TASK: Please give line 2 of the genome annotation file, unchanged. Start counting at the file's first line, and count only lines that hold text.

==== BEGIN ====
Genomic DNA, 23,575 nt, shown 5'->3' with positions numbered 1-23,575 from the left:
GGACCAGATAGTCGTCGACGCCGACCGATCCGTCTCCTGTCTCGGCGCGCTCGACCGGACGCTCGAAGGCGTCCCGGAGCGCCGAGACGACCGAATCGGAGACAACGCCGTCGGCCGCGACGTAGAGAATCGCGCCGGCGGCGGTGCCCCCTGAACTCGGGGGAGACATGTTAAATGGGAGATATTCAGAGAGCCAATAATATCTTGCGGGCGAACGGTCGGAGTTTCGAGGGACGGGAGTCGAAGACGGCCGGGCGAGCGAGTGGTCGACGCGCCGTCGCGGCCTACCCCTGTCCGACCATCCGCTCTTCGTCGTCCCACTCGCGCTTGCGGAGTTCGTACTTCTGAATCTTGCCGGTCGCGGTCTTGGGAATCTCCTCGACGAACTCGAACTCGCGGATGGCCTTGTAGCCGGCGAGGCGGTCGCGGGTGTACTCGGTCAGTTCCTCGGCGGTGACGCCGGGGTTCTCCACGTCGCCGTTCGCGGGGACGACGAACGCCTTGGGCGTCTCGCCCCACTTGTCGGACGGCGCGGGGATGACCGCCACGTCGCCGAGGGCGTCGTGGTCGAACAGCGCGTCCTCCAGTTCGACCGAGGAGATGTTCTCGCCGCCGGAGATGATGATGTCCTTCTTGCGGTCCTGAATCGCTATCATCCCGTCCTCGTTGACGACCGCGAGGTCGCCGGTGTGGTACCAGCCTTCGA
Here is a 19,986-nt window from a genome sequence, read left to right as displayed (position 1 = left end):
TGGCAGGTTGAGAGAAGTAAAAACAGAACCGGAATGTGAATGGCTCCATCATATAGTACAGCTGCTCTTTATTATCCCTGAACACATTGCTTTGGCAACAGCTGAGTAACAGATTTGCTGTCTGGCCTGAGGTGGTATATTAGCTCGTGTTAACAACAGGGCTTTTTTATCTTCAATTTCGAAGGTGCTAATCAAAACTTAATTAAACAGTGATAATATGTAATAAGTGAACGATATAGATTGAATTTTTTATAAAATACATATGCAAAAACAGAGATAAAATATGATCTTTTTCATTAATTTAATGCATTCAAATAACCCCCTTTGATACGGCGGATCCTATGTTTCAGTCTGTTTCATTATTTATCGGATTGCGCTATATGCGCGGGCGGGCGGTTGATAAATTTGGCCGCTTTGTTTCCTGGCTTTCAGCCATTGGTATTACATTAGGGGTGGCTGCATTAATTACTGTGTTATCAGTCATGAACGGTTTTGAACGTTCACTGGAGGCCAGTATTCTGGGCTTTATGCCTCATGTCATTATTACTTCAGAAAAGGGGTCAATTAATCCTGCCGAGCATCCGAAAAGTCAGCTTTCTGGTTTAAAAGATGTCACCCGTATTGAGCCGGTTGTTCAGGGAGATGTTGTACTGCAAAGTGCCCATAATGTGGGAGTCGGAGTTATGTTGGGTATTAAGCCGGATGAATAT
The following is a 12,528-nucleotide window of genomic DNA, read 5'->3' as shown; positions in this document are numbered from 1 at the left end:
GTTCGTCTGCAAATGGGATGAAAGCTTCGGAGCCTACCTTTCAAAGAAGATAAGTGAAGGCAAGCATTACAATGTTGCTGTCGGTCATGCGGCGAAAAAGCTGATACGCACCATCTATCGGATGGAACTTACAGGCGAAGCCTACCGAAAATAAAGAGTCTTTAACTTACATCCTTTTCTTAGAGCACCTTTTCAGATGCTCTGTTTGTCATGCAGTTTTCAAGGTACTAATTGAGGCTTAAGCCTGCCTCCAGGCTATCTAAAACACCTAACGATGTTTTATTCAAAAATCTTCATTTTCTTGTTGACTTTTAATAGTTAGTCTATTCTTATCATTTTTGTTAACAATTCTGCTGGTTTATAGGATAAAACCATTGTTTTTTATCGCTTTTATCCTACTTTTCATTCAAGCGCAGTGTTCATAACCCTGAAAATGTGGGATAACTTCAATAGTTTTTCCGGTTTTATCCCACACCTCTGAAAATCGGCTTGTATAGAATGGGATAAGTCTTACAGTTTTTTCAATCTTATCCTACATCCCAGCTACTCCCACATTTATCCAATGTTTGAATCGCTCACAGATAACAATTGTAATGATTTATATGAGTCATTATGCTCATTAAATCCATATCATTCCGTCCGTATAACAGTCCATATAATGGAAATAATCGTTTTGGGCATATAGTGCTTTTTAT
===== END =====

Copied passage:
GGACCAGATAGTCGTCGACGCCGACCGATCCGTCTCCTGTCTCGGCGCGCTCGACCGGACGCTCGAAGGCGTCCCGGAGCGCCGAGACGACCGAATCGGAGACAACGCCGTCGGCCGCGACGTAGAGAATCGCGCCGGCGGCGGTGCCCCCTGAACTCGGGGGAGACATGTTAAATGGGAGATATTCAGAGAGCCAATAATATCTTGCGGGCGAACGGTCGGAGTTTCGAGGGACGGGAGTCGAAGACGGCCGGGCGAGCGAGTGGTCGACGCGCCGTCGCGGCCTACCCCTGTCCGACCATCCGCTCTTCGTCGTCCCACTCGCGCTTGCGGAGTTCGTACTTCTGAATCTTGCCGGTCGCGGTCTTGGGAATCTCCTCGACGAACTCGAACTCGCGGATGGCCTTGTAGCCGGCGAGGCGGTCGCGGGTGTACTCGGTCAGTTCCTCGGCGGTGACGCCGGGGTTCTCCACGTCGCCGTTCGCGGGGACGACGAACGCCTTGGGCGTCTCGCCCCACTTGTCGGACGGCGCGGGGATGACCGCCACGTCGCCGAGGGCGTCGTGGTCGAACAGCGCGTCCTCCAGTTCGACCGAGGAGATGTTCTCGCCGCCGGAGATGATGATGTCCTTCTTGCGGTCCTGAATCGCTATCATCCCGTCCTCGTTGACGACCGCGAGGTCGCCGGTGTGGTACCAGCCTTCGA